Wednesday, January 11, 2012

Busan, Korea: A Busan Celebration (ABC): NYE 2012

New Years Eve for me tends to be pretty bitter sweet. I always enjoy looking back fondly upon a year that has passed, but have a strong distaste for the pressure that accumulates upon one momentous night. It reminds me a little bit of a wedding. No matter how hard you plan, something will always go wrong, but in the end it's alright with a little casual inebriation. However, I suppose a major difference would be that sometimes a wedding is blessed with an open bar, whereas New Years tends to make money propel itself out of the confines of your wallet. For all the aforementioned reasons, I was more than happy to be off in Korea for the most recent New Years. I've always enjoyed being away from my home city of Toronto during the New Year. It ensures that I'm not comparing my night to the previous 51 weekends of the year. Whether it is Montreal, Niagara Falls, or a destination even further, I welcome it with open arms. This year, Bri and I were looking into sunset festivals for New Years around Korea when we received an enticing message from some fellow Canadian pals, Jason and Jennifer. My eyes scrolled down the information that was presented before me. I glazed over the words "Busan, party bus, live band, and sunset," and the decision was seemingly made for me. It was time for me to forget about the innumerable previous celebrations I'd had in North America, and see what lay ahead on the road to Busan. In all, there were seven of us. Well, seven seems like a lucky enough number.

It's a little after noon on Saturday, December 31st and we anxiously await the arrival of the bus that will carry our luggage and our hopes to Busan. I had already visited Busan earlier in my year in Korea (, but this trip was a tad less tourist-inclined. I was as keen to participate in the Korean spirit of things, but less likely to find myself at a spiritual temple. Although, it was New Year's, so it's never really fair to make predictions regarding such an unpredicatable night. The interior of the bus was remarkably random, and yet utterly fitting. An array of neon lights adorned the ceiling. Arabianesque curtains found their place on the windows of the Daewoo bus. The interior couldn't have been warmer in contrast to the cold Korean weather. All in all, it was quite comfortable, although a little sweaty. I probably even could have slept if I wasn't too excited by the prospects of the forthcoming evening. However, I quickly learned that I should stop being excited about what lay ahead, and focus on the present time spent in this fine vehicle. A crowd had begun to gradually become louder near the back, and I decided to join in on the festivities. When we heard that the bus was equipped with karaoke and speakers loud enough to disrupt every casual reader on the bus, our fate was sealed, and the fate was also sealed for those poor readers.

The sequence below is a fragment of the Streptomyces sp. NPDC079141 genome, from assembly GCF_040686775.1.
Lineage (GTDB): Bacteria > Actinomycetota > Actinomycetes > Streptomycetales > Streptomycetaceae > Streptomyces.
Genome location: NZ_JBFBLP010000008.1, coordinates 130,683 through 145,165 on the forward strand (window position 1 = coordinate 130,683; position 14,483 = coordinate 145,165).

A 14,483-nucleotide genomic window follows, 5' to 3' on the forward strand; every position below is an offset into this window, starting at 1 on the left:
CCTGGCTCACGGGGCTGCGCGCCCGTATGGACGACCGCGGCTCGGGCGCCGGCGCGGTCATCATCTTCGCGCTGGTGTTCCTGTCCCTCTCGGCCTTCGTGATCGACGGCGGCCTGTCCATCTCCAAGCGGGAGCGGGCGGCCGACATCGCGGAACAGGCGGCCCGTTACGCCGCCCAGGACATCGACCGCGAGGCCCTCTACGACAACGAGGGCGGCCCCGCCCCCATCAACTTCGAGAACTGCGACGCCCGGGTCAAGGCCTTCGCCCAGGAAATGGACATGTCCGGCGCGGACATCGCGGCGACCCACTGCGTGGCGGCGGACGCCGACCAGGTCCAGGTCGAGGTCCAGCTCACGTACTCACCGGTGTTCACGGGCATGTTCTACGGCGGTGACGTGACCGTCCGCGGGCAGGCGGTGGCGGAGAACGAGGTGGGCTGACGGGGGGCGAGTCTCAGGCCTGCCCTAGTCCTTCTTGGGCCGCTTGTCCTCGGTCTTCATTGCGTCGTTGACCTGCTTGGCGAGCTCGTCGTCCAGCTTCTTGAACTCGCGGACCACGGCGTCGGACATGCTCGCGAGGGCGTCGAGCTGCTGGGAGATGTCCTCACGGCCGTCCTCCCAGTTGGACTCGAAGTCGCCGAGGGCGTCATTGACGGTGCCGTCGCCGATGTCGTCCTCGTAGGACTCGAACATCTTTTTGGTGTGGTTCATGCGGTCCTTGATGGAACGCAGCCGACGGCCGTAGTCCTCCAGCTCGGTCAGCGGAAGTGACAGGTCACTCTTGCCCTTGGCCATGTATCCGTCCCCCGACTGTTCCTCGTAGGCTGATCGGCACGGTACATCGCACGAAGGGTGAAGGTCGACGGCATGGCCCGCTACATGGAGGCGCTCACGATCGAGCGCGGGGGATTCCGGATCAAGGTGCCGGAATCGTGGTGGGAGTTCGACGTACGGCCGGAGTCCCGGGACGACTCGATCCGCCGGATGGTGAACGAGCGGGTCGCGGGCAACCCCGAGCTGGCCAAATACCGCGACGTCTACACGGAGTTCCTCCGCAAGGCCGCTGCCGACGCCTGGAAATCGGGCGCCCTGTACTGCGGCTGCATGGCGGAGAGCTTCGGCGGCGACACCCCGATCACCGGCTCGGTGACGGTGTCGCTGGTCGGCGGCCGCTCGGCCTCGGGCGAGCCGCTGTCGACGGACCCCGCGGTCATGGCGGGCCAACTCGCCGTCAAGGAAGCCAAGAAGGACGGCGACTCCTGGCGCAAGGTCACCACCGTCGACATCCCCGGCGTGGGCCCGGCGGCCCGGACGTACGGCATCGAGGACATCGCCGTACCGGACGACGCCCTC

The music became gradually louder, and the singers more intense. Our glorious group of seven was up near the front where the action was. Jason, Jennifer, Briana and I occupied one row across which we dubbed "The Canadian Border." People were sure to be aware of extreme politeness when passing aisle 8. The other three individuals, Katie, Dana, and Alice, all happened to be wonderful and hailed from America and New Zealand respectively. Mumblings were heard from the back about the dire need for a bathroom break, and we quickly stopped off at a Korean service center. I'm sure the desire for a toilet and the consumption of alcoholic beverages were completely unrelated. During the break, I encountered three strange creatures. I'm not referring to a species of Korean squirrel or something of that nature, but more a breed of Korean Teletubby. I believe they were promoting a product of some sort; perhaps they were selling childhood dreams like the Teletubbies. Jason and Jennifer are sandwiched between the shrunken-headed carrot and the frog from your worst anime nightmare. I can be seen on the far right snuggling up to the cartoon equivalent of "Mr. Terrifying."